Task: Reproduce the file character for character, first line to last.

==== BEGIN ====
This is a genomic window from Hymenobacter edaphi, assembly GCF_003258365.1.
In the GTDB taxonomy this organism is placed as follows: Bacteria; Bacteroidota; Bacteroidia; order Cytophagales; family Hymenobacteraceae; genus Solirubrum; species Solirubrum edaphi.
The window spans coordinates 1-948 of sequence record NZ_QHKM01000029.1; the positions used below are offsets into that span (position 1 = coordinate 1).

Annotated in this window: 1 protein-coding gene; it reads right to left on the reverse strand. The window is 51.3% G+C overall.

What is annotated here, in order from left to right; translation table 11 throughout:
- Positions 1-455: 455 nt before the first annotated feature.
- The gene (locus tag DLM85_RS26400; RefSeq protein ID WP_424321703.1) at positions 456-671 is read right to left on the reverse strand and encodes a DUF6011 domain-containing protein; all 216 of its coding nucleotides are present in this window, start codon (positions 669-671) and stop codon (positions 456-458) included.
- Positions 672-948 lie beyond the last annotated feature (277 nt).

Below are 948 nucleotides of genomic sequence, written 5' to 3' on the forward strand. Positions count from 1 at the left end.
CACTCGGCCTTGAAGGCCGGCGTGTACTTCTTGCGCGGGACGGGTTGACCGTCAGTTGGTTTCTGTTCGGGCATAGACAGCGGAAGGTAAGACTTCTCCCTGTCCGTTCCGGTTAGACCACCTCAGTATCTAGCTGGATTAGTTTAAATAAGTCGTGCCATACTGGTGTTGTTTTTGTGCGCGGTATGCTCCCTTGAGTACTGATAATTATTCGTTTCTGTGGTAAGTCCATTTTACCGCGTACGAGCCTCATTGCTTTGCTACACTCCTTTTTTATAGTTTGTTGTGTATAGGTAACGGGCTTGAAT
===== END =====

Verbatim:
This is a genomic window from Hymenobacter edaphi, assembly GCF_003258365.1.
In the GTDB taxonomy this organism is placed as follows: Bacteria; Bacteroidota; Bacteroidia; order Cytophagales; family Hymenobacteraceae; genus Solirubrum; species Solirubrum edaphi.
The window spans coordinates 1-948 of sequence record NZ_QHKM01000029.1; the positions used below are offsets into that span (position 1 = coordinate 1).

Annotated in this window: 1 protein-coding gene; it reads right to left on the reverse strand. The window is 51.3% G+C overall.

What is annotated here, in order from left to right; translation table 11 throughout:
- Positions 1-455: 455 nt before the first annotated feature.
- The gene (locus tag DLM85_RS26400; RefSeq protein ID WP_424321703.1) at positions 456-671 is read right to left on the reverse strand and encodes a DUF6011 domain-containing protein; all 216 of its coding nucleotides are present in this window, start codon (positions 669-671) and stop codon (positions 456-458) included.
- Positions 672-948 lie beyond the last annotated feature (277 nt).

Below are 948 nucleotides of genomic sequence, written 5' to 3' on the forward strand. Positions count from 1 at the left end.
CACTCGGCCTTGAAGGCCGGCGTGTACTTCTTGCGCGGGACGGGTTGACCGTCAGTTGGTTTCTGTTCGGGCATAGACAGCGGAAGGTAAGACTTCTCCCTGTCCGTTCCGGTTAGACCACCTCAGTATCTAGCTGGATTAGTTTAAATAAGTCGTGCCATACTGGTGTTGTTTTTGTGCGCGGTATGCTCCCTTGAGTACTGATAATTATTCGTTTCTGTGGTAAGTCCATTTTACCGCGTACGAGCCTCATTGCTTTGCTACACTCCTTTTTTATAGTTTGTTGTGTATAGGTAACGGGCTTGAAT